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Polymers and soft materials news, October 2016

Researchers have developed a biocompatible and highly stretchable optical fiber made from hydrogel for use as a flexible implant.

Introducing Materials Today Chemistry and Materials Today Energy

The latest members of the journal family, publishing full length original research articles, short communications and reviews.

Find out more about this years Reaxys PhD Prize winners.

New electronic ‘paper’ is flexible, less than 1µm thick and can display a full range of colors, but requires 10 times less energy than a Kindle tablet.

Find out how Materials Today is evolving.

A new technology known as cold sintering process can combine incompatible materials, such as ceramics and plastics, into useful compound materials.

A novel three-in-one instrument can correlate the flowability of soft ‘gooey’ materials with their underlying microstructure and composition.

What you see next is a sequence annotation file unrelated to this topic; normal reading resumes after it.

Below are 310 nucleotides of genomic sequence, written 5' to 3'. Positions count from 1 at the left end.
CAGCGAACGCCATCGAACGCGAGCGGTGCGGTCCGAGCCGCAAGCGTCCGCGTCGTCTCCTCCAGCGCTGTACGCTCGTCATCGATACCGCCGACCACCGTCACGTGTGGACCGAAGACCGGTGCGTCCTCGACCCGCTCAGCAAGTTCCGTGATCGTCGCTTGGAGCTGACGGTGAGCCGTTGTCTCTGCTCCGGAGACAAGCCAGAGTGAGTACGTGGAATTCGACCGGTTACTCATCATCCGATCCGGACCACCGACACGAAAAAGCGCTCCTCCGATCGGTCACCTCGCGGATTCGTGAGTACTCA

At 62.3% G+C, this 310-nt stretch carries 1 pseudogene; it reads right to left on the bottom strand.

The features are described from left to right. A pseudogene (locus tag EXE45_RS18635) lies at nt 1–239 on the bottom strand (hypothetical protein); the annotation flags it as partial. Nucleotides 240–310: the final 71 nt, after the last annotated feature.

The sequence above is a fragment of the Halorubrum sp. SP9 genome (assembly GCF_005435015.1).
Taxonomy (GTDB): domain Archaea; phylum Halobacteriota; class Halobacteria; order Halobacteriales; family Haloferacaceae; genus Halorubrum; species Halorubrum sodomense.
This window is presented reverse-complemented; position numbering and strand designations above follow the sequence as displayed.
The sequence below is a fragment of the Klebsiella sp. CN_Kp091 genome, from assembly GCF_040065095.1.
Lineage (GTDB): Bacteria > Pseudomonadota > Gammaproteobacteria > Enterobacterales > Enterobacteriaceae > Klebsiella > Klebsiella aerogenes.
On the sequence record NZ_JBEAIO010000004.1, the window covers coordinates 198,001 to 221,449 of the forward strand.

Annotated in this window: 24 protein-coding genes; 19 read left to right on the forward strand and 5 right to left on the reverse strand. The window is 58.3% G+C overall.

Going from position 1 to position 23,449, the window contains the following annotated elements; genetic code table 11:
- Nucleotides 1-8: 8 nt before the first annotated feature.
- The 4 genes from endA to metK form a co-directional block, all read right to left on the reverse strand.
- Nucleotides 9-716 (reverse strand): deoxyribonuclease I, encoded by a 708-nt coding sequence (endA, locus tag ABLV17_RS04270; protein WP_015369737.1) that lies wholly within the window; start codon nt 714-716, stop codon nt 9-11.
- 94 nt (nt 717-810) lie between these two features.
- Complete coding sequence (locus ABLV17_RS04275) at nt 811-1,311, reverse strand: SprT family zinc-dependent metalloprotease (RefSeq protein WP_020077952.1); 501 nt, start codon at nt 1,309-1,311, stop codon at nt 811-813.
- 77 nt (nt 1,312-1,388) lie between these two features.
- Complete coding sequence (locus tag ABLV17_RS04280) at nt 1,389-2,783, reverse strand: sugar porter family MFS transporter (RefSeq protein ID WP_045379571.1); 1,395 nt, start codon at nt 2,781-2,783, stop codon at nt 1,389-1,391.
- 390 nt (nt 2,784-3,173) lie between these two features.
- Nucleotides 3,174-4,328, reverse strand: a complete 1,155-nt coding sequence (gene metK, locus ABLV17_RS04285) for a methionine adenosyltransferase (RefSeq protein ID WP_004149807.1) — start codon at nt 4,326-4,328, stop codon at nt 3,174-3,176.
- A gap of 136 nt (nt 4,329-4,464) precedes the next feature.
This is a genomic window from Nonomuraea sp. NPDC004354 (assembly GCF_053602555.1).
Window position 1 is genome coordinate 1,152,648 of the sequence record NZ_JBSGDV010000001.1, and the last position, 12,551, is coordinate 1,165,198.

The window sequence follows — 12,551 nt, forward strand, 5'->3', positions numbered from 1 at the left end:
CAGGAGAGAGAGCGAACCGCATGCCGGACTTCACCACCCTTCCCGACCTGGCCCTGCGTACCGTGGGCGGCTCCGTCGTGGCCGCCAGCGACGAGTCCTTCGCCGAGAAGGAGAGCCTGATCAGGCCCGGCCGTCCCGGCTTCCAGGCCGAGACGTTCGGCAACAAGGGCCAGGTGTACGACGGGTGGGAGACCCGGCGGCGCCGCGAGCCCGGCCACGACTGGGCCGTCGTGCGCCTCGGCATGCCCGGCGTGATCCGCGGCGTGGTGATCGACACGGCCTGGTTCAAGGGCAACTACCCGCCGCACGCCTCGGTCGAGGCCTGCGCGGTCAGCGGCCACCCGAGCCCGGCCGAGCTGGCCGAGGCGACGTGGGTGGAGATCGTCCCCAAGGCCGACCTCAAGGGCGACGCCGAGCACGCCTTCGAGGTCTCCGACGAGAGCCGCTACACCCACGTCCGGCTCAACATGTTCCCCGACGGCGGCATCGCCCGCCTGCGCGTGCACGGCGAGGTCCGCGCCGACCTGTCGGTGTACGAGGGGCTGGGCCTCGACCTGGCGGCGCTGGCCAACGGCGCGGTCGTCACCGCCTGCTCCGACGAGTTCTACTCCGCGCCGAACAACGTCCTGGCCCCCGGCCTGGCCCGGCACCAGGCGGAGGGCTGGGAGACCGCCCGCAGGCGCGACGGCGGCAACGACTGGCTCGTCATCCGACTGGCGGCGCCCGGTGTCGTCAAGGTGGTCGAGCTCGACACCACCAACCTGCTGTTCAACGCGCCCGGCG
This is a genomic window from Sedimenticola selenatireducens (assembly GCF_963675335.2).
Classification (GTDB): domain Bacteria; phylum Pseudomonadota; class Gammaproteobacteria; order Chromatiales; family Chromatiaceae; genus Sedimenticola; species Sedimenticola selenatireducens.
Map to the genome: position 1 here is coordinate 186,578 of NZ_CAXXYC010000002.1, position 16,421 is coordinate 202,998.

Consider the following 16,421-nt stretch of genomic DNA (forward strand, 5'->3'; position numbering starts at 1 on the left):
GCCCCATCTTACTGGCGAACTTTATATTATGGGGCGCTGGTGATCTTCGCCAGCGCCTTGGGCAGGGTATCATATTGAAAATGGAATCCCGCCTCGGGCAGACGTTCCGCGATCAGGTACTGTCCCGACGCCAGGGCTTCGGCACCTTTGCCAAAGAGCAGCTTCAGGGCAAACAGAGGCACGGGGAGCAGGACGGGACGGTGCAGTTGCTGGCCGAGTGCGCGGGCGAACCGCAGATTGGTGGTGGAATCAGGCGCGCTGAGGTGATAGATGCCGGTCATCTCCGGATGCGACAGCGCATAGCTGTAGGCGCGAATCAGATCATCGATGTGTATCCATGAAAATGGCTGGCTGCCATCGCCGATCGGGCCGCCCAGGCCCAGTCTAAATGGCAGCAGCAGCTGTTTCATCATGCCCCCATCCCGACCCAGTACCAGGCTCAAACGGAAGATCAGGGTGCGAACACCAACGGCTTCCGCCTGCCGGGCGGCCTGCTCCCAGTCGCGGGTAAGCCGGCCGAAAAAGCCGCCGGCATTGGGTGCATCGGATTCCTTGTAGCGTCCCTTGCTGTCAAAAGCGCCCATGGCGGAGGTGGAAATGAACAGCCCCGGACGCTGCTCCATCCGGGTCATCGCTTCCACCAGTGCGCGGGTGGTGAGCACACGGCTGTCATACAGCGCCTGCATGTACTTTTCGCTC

Reinforcing graphene nanoadditives increase strength of composites.

polymer nanoparticles carrying an immune-suppressing agent administered at the same time as biological drugs can attenuate immune response

By allowing peptides to continuously reorganize their sequences, scientists have produced a range of novel peptide-based materials.

Chitosan biocompatible and biodegradable 3D scaffolds made by flocking.

Graphene-silicone rubber composites self-repair damage like cracks or fractures.

The Editors now welcome comprehensive articles and short communications reporting breakthrough discoveries and major technical achievements.

Read about Kytai Nguyen- the 2016 Embracing Challenge Award winner.

Engineers have developed a new material made from hydroxyapatite and a biocompatible polymer for 3D printing bone implants.

Scientists have used a range of modern materials, including carbon nanotubes, to create ultra-strong, powerful, shape-shifting yarns.

A new material made of tiny cellulose nanofibers could replace potentially harmful absorbent materials in diapers and sanitary products.

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